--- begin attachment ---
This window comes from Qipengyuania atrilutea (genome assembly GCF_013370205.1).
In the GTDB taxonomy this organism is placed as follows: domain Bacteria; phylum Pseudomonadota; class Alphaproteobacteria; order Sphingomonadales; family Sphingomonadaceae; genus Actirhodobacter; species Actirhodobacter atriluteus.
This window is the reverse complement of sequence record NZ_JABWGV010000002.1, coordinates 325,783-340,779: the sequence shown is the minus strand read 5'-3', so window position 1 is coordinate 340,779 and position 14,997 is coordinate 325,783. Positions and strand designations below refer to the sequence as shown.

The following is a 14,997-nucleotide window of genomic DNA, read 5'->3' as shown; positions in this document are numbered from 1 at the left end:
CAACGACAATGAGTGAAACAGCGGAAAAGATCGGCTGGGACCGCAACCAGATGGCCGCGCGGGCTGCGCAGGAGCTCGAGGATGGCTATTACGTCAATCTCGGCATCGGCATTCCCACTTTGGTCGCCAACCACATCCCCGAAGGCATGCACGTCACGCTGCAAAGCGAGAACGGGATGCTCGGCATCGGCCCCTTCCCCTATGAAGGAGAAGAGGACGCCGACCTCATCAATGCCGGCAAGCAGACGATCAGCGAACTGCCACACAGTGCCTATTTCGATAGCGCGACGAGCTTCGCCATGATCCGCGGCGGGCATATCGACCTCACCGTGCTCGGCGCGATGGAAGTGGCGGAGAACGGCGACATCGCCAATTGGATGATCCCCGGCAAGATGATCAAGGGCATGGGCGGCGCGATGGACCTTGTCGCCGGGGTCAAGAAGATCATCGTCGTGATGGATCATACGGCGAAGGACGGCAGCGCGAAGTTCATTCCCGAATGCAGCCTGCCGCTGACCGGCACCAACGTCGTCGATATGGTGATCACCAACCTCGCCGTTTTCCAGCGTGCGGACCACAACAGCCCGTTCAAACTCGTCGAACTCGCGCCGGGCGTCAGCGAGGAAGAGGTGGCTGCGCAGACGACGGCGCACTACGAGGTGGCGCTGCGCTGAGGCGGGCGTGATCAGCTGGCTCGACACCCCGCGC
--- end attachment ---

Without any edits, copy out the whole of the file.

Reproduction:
This window comes from Qipengyuania atrilutea (genome assembly GCF_013370205.1).
In the GTDB taxonomy this organism is placed as follows: domain Bacteria; phylum Pseudomonadota; class Alphaproteobacteria; order Sphingomonadales; family Sphingomonadaceae; genus Actirhodobacter; species Actirhodobacter atriluteus.
This window is the reverse complement of sequence record NZ_JABWGV010000002.1, coordinates 325,783-340,779: the sequence shown is the minus strand read 5'-3', so window position 1 is coordinate 340,779 and position 14,997 is coordinate 325,783. Positions and strand designations below refer to the sequence as shown.

The following is a 14,997-nucleotide window of genomic DNA, read 5'->3' as shown; positions in this document are numbered from 1 at the left end:
CAACGACAATGAGTGAAACAGCGGAAAAGATCGGCTGGGACCGCAACCAGATGGCCGCGCGGGCTGCGCAGGAGCTCGAGGATGGCTATTACGTCAATCTCGGCATCGGCATTCCCACTTTGGTCGCCAACCACATCCCCGAAGGCATGCACGTCACGCTGCAAAGCGAGAACGGGATGCTCGGCATCGGCCCCTTCCCCTATGAAGGAGAAGAGGACGCCGACCTCATCAATGCCGGCAAGCAGACGATCAGCGAACTGCCACACAGTGCCTATTTCGATAGCGCGACGAGCTTCGCCATGATCCGCGGCGGGCATATCGACCTCACCGTGCTCGGCGCGATGGAAGTGGCGGAGAACGGCGACATCGCCAATTGGATGATCCCCGGCAAGATGATCAAGGGCATGGGCGGCGCGATGGACCTTGTCGCCGGGGTCAAGAAGATCATCGTCGTGATGGATCATACGGCGAAGGACGGCAGCGCGAAGTTCATTCCCGAATGCAGCCTGCCGCTGACCGGCACCAACGTCGTCGATATGGTGATCACCAACCTCGCCGTTTTCCAGCGTGCGGACCACAACAGCCCGTTCAAACTCGTCGAACTCGCGCCGGGCGTCAGCGAGGAAGAGGTGGCTGCGCAGACGACGGCGCACTACGAGGTGGCGCTGCGCTGAGGCGGGCGTGATCAGCTGGCTCGACACCCCGCGC